As the play progresses it soon becomes apparent that Dakin is not only the most obsessed with sex but in fact the most experienced as we are faced with his repeated attempts to “move up to the front line.” This crude metaphor for trying to seduce Fiona links to the boy’s study of the Somme suggesting that the pursuit of a female is almost like going to war, a war that eventually Dakin is sure he will win with no thought to Fiona’s feelings. Fiona is seen as the prize, or at least her body is. There is no mention of her personality or attributes.
“It’s like the Headmaster says: one should have targets.” Later on we learn that the Headmaster has in fact been “trying to cop a feel” of Fiona as well by “chasing her around the desk.” This makes the audience think of Fiona as a victim, the poor defenceless young maiden or puella. In Plautus’s comedy the puella tends to be the least dramatically or comedic ally interesting of female characters which is somewhat true of Fiona whom we never know. Dakin gains respect for his attack on Fiona and his status is elevated amongst the boys. [4: The History Boys, Scene 8][5: The History Boys, Scene 6]
Women seem only to really serve as plot devices, used to deepen our understanding of the situation or character. For example Mrs Lintott and Irwin discuss Hector and his wife. Hector is sure his wife doesn’t know but Mrs Lintott is quick to judge his wife. “I imagine she’s another one who’s sort of known all along.” This both somewhat deepens our sympathy towards Hector who seems to be trapped in a “lukewarm” marriage whilst also depicting a very tokenistic female character whom despite knowing of Hector’s preferences chooses to stay with him simply for safety and not for love. However the fact that Mrs Lintott realises this and is able to discuss her take on it with Irwin paints a very different image of female characters presenting the idea that women are not all like that.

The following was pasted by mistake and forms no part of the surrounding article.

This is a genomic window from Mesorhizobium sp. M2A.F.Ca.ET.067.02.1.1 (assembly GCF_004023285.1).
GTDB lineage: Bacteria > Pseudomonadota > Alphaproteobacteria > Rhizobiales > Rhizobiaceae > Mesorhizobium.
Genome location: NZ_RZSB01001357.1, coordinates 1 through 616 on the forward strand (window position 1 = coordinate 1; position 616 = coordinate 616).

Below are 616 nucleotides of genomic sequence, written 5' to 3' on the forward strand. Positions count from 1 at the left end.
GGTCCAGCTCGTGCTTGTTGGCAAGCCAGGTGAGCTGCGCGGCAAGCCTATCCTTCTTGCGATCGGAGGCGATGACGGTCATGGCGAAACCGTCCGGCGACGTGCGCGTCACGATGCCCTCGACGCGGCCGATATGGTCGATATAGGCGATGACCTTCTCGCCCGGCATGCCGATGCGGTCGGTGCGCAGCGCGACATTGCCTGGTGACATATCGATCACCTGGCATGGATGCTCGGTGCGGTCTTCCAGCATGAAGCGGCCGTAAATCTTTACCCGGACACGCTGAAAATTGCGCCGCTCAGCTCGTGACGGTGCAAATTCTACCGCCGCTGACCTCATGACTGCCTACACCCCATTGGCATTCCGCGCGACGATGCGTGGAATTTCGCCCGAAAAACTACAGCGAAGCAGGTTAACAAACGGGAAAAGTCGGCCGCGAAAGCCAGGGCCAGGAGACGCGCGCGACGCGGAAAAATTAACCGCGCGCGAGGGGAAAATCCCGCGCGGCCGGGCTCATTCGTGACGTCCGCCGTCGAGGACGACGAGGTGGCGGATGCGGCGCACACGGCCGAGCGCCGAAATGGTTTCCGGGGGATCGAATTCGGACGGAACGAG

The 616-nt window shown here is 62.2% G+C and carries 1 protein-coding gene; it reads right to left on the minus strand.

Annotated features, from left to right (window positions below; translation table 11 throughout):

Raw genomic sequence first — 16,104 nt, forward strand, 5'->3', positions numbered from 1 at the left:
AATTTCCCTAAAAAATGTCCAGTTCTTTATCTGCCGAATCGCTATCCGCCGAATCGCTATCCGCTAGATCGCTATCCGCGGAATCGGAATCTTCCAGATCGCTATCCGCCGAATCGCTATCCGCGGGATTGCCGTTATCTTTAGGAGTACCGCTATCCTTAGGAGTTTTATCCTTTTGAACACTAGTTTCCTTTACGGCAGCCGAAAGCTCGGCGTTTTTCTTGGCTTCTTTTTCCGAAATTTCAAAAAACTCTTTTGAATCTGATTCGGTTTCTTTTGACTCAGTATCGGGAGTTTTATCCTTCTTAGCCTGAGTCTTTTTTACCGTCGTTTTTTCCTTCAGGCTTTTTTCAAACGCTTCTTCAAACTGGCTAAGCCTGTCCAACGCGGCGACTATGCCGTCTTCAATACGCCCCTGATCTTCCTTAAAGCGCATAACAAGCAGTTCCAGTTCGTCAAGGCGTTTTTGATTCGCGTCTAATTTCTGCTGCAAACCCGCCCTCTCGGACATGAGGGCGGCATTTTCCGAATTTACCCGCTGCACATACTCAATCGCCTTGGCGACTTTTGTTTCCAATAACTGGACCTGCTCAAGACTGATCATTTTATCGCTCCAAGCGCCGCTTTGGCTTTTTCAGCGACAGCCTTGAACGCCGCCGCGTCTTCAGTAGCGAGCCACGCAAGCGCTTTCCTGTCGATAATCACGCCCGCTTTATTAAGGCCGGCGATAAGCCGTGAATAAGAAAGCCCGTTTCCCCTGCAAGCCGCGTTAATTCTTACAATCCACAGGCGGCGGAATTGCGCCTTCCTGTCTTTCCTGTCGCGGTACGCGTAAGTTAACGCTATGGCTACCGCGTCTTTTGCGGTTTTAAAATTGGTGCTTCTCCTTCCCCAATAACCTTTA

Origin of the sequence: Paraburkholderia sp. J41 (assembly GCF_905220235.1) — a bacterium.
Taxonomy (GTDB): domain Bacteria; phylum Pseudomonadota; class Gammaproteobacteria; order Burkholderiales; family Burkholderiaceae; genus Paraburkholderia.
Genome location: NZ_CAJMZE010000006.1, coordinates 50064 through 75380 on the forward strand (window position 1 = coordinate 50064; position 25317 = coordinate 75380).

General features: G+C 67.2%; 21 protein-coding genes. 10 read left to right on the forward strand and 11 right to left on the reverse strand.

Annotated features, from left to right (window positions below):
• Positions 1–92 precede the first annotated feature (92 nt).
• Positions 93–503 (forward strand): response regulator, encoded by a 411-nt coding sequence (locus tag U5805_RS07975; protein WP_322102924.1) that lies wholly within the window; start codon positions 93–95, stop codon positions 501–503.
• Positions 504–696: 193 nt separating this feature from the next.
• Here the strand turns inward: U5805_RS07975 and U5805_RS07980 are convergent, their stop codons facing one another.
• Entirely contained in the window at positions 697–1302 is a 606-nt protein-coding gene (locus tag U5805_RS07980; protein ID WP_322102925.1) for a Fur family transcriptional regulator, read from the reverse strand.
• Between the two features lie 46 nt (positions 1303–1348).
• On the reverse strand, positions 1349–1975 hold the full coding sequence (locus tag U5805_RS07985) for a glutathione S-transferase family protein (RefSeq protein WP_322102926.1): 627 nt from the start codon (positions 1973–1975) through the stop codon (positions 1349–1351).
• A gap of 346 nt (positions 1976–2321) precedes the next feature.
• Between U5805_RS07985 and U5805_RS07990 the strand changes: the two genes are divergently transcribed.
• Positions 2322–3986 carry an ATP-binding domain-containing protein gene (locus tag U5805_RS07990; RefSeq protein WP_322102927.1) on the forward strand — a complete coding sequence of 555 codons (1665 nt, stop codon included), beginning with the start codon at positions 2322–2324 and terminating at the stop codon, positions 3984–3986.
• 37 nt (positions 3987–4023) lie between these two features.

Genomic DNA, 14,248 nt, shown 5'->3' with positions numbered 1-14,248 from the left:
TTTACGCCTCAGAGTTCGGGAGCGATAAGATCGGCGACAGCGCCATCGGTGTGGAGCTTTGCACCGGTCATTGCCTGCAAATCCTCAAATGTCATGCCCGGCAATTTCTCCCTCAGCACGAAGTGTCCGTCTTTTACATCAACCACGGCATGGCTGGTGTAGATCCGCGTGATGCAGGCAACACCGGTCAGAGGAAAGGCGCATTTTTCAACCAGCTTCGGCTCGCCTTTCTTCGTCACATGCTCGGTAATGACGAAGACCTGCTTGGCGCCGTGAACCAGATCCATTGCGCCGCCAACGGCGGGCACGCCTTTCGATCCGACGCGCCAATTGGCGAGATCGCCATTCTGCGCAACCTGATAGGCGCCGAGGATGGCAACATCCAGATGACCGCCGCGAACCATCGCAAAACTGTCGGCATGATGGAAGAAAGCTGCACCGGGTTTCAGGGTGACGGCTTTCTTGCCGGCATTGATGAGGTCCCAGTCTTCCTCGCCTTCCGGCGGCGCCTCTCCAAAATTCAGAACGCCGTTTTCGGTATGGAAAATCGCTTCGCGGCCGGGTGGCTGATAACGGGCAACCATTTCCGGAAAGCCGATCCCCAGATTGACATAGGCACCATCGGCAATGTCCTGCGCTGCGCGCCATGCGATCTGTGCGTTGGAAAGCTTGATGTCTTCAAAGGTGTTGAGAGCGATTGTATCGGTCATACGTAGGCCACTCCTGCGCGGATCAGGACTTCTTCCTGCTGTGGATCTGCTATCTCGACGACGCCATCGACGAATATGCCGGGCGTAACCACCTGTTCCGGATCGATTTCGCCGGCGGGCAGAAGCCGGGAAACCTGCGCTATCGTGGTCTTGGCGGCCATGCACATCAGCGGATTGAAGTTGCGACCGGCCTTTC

Mrs Lintott is not afraid to speak out on subjects she feels strongly about, for example when the teachers are running a mock interview for the boys she reveals her somewhat inspiring feminist views to the boys hoping for a response but instead is treated to silence and yawning. “History’s not such a frolic for women as it is for men.” Her points grow in significance and are almost heightened by the non-existent reaction from the boys showing that what she is saying is true.
Even though she is now allowed to speak as centuries ago she would not have, she is still not listened to and her views are not respected by the boys as Irwin’s are. Bennett suggests she is seen simply as their teacher and a woman despite the fact that what she says is usually unbiased truths compared with the other characters. Bennett uses the metaphor of women following men around with a bucket to suggest that without them nothing would progress or get cleaned up as men have left a lot of mess behind them for women to clean up throughout history.